Sunday, December 13, 2015

The Collapse Begins

The large US junk debt market has been crashing for a month now, with spreads/rates reaching 2009 crisis levels of up 17% interest rates. That's amazing in itself. See Two Charts That Show the Financial Crisis is Here.  Zero Hedge noted today that the last time Junk Bonds hit 17% interest rates, Lehman filed for bankruptcy (on Sept 15, 2008).

They went on to muse:
We can't wait to find out if indeed Yellen's first rate hike in 9 years this Wednesday unleashes a Lehman-like neutron bomb that leads to the full collapse of the junk bond market first, and then the shockwave spreads across all asset classes leading to the same financial devastation witnessed at the end of 2008, unleashing the longest period of "free capital markets" central planning the world has ever seen.
It might not be THAT dramatic or could it?  Just think about the meaning of 17% interest rates for a large portion of smaller US businesses-- in a zero interest rate world no less! These businesses are creating the jobs.. Large corporations can still borrow at 3 or 4% but big corporations don't create the jobs. And when they borrow, they are just buying back their stock, NOT hiring employees or investing. This is partly why there has been a poor recovery since 2009--no "real" business investment.

The reason for this current junk bond credit crunch is that liquidity and the economy are contracting. Those two things go hand in hand. All year, retail sales have been some of the worse seen in 30 years outside of the most severe recession of 2008. Durable goods orders are contracting, ISM manufacturing went below 50% last month. Business inventories are ominously rising and portend more production slowdowns. US exports are declining, world trade is declining, Manufacturing is in recession both here and abroad. All the commodity producing countries are in recession including Russia and Brazil. Also, Canada and Japan are in recession. Europe is near recession.


The US manufacturing recession will, in all likelihood, morph into a general recession and nearly certainly so if credit (and then equity markets) continue to crash. Rising business interest rates, in addition to the sinking business environment indicated above, is solidly recessionary.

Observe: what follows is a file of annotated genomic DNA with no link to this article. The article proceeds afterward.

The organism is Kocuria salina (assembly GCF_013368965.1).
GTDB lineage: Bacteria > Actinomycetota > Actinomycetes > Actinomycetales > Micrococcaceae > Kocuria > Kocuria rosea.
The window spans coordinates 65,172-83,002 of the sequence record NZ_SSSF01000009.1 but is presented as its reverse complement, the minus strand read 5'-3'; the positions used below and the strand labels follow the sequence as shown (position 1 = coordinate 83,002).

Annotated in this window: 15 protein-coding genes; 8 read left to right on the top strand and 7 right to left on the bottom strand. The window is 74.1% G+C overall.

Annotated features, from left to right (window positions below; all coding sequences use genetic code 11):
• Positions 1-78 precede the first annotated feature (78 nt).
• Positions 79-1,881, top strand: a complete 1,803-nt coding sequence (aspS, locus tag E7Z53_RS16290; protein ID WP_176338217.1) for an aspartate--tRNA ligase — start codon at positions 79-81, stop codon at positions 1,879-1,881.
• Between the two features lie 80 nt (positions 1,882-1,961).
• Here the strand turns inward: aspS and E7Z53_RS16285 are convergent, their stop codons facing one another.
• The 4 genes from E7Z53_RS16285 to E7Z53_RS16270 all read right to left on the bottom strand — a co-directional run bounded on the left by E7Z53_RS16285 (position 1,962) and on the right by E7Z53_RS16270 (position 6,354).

Against this background, the Federal Reserve and Janet Yellen have insisted that the time is right to raise rates. They have a near-perfect record of being completely wrong, out-of-touch and are set to tighten monetary conditions at the worse possible time. Like the rest of Washington, they don't know what they are doing, they have no real world experience and they are so incompetent that they wouldn't make it in the private sector.

A Fed funds rate rise or not, it appears that, absent a reflation of oil and other commodity prices, sovereign debt of commodity producers will be junk and in distress, ie., Brazil debt will soon be downgraded with a potential EM contagion from there. Already Russia, Argentina, Ukraine, Venezuela, Brazil are facing crises with the potential of defaults. As is the likes of Glencore.

It's not yet apparent, but one or more of the European banks may be the next Lehman. Notice how Credit Suisse, Deutsche Bank and lately Morgan Stanley are cutting dividends, repeatedly raising capital and firing employees -- and that's before the environment is in crisis. Imagine what it will be like when there IS a crisis?

The Federal Reserve will revert to the only thing that they know how to do:  easing and money printing.  But money printing has already been discontinued as it no longer works.  They could print but the money just shows up on a balance sheet as "excess reserves"with some leakage into financial markets.

For it to make it into the real economy, money must be "lent into existence." I think ZIRP or NIRP will be a piss in a bucket compared to a tsunami of bad debt/defaults that may appear. Confidence is a delicate thing.

All this because the world abandoned the gold standard which anchored currencies to something limited that governments (and Central bank PhDs) cannot pervert. That anchor kept budget deficits and trade deficits limited. Instead, fiat money builds up huge imbalances -- both budget deficits and trade deficits that blow up. And we're not even mentioning the excess of leverage of all types.

One day, out of the ashes of world destruction, a new generation will re-establish a gold standard once most of world's "money" has gone to "money heaven." It's possible that world population will be much lower too as part of that destruction.

    No comments: